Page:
Eleanor Gwyn-Jones is an independent Mary Kay director, author and the proprietor of the Lion’s Den, Clarks Summit. Having grown up in London, she says her British accent may fool some people, but she considers Northeast Pennsylvania to be home. She has published two novels, “Theatricks” and “Jazz Hands,” and has two additional novels that will be published soon. While she has worked her way through the ranks of Mary Kay, there is more to her story than “lotion and lipstick.” She attended secondary school at Parsons Mead and earned a degree in biology from University of Southampton, both in England. She lives in Scranton’s Green Ridge section with her partner, Matt Mang, and their rescue dog, Beanie.

Meet Eleanor Gwyn-Jones…

Tell me a little about yourself. 
I came 14 years ago on a fiance visa. I met this handsome, dashing American hunk. The visa process is so complicated. I was surprised it would be so difficult for me to get a visa. We really had to go through flaming hoops. I lived in West Pittston for a wee while. It was sort of the beginning and the breaking of the fairy tale. I had the opportunity to go back to England when that relationship ended. I had just started my business here, and I had just gotten an agent for my first novel. It seemed foolhardy to go back home with a tail between my legs, so I started a new chapter. I moved to Clarks Summit, and I really went gung-ho with my Mary Kay business and really dived deep into writing.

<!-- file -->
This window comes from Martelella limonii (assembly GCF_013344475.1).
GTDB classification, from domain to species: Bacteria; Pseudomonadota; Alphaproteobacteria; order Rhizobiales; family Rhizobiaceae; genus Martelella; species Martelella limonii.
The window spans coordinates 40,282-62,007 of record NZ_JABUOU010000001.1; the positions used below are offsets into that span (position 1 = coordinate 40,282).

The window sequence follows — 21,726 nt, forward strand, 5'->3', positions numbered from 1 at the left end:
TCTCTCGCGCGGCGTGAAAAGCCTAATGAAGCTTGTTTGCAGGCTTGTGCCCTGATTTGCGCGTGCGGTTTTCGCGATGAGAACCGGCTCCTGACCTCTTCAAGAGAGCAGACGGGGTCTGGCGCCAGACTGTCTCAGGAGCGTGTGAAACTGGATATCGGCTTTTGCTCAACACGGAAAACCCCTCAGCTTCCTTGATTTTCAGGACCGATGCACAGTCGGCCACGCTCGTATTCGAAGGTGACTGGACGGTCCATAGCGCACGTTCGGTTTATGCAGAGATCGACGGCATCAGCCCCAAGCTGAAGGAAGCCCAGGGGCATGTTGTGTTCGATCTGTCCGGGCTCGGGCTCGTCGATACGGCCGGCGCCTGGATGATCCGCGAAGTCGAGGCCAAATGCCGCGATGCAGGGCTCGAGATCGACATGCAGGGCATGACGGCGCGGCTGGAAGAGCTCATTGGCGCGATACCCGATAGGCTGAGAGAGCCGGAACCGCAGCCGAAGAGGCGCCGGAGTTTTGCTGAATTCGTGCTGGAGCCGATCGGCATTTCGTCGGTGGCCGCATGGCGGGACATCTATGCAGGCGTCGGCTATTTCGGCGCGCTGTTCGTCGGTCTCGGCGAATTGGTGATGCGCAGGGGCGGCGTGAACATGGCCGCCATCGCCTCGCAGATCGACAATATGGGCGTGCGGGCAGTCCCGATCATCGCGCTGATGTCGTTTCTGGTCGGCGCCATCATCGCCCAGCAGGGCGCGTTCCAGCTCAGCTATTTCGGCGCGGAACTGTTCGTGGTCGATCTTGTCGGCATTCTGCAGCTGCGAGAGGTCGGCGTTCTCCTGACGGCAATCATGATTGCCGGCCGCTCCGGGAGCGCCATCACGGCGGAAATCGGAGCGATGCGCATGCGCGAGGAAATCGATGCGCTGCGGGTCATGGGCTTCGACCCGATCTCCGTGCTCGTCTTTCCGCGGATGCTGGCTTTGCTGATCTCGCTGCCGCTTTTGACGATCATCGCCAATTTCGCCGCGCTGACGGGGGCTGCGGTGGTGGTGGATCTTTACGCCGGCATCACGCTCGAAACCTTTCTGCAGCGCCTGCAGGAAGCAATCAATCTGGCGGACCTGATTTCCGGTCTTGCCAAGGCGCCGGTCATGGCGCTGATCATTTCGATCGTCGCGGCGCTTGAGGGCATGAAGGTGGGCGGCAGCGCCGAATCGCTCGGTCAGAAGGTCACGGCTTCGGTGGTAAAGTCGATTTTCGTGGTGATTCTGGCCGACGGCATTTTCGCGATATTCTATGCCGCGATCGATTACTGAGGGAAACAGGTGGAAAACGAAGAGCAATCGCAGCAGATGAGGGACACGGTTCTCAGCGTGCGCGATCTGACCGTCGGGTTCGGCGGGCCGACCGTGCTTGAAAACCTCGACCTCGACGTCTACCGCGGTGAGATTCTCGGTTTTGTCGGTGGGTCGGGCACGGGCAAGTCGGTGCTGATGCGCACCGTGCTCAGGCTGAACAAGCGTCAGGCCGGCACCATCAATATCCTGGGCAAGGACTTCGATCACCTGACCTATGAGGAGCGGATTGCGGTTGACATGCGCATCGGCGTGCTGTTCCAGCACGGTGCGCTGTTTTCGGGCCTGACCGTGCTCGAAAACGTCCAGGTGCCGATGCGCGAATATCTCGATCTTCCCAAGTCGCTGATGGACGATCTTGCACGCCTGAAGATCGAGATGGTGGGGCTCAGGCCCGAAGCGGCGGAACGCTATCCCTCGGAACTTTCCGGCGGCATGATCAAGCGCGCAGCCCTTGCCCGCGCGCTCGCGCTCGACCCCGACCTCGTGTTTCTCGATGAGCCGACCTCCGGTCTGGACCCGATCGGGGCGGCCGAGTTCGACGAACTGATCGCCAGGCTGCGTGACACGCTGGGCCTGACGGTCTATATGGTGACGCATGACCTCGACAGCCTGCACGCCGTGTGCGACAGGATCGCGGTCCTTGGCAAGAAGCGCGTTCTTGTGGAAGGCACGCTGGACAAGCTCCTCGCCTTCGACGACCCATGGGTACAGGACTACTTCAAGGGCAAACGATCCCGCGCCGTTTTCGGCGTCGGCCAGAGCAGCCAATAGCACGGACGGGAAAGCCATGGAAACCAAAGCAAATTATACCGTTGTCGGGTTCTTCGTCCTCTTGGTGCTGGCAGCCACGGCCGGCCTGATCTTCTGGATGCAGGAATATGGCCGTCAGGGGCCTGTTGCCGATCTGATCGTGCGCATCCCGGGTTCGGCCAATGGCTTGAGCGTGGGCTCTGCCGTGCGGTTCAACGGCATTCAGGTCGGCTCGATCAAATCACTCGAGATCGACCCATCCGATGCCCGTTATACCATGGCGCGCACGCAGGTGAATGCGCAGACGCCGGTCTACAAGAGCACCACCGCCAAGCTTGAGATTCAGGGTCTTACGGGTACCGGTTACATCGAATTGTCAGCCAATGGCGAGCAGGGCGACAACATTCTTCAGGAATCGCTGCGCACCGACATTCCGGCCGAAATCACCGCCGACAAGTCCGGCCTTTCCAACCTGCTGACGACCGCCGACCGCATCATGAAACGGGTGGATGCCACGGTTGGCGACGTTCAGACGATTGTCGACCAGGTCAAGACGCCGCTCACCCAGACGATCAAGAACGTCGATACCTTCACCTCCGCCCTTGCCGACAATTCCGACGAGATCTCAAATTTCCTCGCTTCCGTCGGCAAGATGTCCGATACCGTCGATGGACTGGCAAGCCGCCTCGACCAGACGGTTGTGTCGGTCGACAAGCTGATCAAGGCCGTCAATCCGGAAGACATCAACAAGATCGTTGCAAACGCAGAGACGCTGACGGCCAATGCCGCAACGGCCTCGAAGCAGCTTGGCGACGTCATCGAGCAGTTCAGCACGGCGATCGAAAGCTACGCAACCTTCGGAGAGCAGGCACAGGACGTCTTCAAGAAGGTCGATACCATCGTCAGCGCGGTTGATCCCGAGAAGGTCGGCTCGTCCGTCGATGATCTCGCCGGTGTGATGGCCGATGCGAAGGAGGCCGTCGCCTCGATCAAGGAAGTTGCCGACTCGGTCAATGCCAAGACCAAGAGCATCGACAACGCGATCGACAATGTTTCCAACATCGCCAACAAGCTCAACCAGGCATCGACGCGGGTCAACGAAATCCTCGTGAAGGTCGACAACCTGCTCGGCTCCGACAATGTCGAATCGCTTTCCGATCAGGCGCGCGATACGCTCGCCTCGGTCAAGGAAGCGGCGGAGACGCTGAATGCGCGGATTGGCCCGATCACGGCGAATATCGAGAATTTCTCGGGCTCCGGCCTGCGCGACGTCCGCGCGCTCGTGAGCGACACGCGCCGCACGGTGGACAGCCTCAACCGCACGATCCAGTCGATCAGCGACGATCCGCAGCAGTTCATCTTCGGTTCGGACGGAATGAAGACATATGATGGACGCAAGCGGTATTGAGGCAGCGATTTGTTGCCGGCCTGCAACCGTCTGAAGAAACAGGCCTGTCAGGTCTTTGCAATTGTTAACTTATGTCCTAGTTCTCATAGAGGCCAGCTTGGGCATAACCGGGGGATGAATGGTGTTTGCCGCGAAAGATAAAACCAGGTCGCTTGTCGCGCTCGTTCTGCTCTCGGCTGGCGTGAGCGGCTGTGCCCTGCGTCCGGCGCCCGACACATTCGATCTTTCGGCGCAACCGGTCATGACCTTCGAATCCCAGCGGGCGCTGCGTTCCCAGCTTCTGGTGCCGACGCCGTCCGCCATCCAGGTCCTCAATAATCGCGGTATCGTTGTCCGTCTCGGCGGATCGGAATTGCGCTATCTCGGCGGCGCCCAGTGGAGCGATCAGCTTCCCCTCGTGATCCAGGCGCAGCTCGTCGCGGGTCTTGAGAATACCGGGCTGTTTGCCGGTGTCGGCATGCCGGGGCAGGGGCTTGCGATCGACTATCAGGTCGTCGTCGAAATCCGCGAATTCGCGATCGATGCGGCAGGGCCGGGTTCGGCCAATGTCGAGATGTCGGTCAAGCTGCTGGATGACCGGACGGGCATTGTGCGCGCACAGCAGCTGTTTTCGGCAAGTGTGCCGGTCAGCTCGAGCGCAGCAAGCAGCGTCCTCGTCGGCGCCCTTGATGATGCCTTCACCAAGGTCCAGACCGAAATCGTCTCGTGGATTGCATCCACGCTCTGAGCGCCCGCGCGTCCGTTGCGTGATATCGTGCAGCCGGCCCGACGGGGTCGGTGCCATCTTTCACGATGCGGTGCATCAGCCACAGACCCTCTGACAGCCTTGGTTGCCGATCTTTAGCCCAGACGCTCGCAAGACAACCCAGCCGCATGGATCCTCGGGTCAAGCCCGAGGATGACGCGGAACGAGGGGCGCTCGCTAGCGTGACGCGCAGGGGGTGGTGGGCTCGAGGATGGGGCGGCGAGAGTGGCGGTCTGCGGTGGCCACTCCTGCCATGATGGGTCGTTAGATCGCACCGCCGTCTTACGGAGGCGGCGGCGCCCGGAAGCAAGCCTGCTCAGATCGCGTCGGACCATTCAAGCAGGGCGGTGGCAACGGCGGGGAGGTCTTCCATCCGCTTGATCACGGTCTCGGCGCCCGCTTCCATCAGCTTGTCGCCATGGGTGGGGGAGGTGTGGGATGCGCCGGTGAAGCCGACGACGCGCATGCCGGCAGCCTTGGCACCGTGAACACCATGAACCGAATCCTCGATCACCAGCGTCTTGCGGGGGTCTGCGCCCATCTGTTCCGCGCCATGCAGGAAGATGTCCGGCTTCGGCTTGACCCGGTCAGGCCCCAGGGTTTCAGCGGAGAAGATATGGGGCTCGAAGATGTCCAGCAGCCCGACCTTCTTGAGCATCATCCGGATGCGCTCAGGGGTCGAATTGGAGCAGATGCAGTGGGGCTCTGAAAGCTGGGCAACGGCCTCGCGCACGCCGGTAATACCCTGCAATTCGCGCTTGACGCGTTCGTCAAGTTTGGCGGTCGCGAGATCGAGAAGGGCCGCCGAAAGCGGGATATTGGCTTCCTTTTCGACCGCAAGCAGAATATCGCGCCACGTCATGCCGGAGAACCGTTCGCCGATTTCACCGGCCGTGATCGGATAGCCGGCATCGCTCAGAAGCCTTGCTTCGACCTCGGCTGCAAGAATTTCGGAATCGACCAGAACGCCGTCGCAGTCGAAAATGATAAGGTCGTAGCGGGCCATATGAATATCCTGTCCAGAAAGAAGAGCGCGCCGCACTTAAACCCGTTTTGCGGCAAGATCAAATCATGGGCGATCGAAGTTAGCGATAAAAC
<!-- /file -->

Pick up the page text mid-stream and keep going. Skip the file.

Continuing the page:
Of the cities you’ve lived in, what sticks out most about NEPA?
I have made such wonderful friendships here. Ride-or-die kind of relationships with girlfriends who I know would champion me to the end of the earth, and I them. I feel very fortunate at finding them. When you vibrate at a certain energy level, you find these fabulous people who similarly want to change the world and want to make an impact. People who are joyful and who are passionate and love what they do, and are on a mission, and that’s what I love and was able to find here.

What was your pre-U.S. life like?
I always wanted to be an actress. When I was 17, I got selected for the National Youth Theater. This was a summer camp in London. It was this glorious summer. All the school counselors said “acting is very well and good, but you really need to get an education, because 99 percent of actresses are out of work.” I got myself a BSc honors degree in biology. It wasn’t easy, because when you don’t love a subject, it’s all work. After three years, I got through it, and I was ready to pursue my passion to be an actress. I started to audition for drama schools, but I had no idea how expensive it would be to go to drama school. I got through a couple rounds of auditions, and I went to this weekend workshop, and it was just a nightmare. I really disliked the whole experience. Then I auditioned for a children’s company. They needed someone who was going to be an actress and could do some administration things. They selected me. I started promoting the shows and worked as an agent for the company. I took the company from being a few shows here and there to three or four shows a week.

Can you talk about your novels?